Using a tool which generates heat, like an angle grinder, to remove the top of a 200 litre drum may be dangerous, particularly if the drum has previously contained a flammable liquid. The drum is an enclosed space, and the application of heat from a cutting tool on the outside of the drum, will potentially vaporise any flammable residue inside and provide a source of ignition the resulting air/fuel mixture. So warn the Australian Transport Safety Bureau in its report of the death of an oiler aboard the Cape Darnley on 8 July 2010.
In this case the drum had previously contained Mobilgard 412, a mineral oil, and had not been cleaned or rinsed out. Later in was filled with up to 70 litres of waste water and carbon residue from an exhaust gas boiler clean. sealed and kept in the engine room for seven days. During that time oil/carbon residues separated from the water and floated on top of it, producing an explosive vapour.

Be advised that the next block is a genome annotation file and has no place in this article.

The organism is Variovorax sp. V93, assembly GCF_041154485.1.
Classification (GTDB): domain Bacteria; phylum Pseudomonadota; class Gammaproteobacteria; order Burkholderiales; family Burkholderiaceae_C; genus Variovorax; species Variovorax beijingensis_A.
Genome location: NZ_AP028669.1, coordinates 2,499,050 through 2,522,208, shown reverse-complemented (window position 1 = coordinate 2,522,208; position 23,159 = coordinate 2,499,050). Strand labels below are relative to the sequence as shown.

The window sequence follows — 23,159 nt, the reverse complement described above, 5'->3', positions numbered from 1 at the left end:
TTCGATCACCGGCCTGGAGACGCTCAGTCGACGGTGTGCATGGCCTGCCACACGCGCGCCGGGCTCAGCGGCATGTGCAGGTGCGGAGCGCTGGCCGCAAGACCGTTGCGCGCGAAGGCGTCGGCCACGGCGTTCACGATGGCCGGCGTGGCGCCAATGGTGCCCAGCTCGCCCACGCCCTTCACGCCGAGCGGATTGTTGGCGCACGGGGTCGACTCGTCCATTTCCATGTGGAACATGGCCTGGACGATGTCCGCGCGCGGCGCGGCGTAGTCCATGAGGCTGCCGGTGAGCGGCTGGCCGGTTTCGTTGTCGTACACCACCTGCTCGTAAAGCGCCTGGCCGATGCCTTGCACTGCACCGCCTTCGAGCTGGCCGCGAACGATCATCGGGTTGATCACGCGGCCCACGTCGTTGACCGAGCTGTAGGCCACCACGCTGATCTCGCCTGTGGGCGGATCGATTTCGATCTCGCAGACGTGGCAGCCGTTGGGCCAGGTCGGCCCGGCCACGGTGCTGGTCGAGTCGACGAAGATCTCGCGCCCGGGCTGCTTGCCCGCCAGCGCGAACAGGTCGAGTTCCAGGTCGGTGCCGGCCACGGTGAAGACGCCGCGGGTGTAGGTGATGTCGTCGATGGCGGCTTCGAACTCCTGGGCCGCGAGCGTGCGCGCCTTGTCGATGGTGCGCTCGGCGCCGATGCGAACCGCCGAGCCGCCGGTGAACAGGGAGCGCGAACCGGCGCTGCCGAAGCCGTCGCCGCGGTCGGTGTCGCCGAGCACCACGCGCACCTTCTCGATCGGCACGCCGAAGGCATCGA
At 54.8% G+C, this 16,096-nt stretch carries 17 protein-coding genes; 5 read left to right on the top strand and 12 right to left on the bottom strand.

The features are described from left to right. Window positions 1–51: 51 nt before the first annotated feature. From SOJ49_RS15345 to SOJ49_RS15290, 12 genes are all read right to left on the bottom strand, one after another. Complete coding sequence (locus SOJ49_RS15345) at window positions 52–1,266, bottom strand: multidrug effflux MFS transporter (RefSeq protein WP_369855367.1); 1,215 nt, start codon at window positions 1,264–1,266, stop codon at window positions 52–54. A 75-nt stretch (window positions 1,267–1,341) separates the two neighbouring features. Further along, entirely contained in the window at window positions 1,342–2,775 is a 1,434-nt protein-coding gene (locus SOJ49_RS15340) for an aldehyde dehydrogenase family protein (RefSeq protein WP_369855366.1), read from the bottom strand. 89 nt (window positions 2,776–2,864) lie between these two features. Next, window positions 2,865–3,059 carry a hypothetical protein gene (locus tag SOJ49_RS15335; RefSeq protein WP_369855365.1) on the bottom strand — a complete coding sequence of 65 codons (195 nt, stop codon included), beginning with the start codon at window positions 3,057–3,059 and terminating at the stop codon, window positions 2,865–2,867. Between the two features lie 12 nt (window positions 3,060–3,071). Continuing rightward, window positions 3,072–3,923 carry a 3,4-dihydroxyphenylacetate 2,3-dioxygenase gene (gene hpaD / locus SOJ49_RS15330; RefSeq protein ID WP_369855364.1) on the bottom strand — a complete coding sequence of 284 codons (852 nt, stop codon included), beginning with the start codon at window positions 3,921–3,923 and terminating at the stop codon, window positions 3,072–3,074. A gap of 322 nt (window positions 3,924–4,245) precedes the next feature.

When the angle grinder was used to remove the top of the drum the vapour ignited resulting in the fatal explosion.
The most immediate lessons are that closed drum should be opened, rinsed thoroughly and left with the cap off to ventilate and, preferably use something like a cold chisel rather than an angle grinder.
A second lesson, of course, is to be aware of the hazard and ensure that an appropriate job safety analysis is done.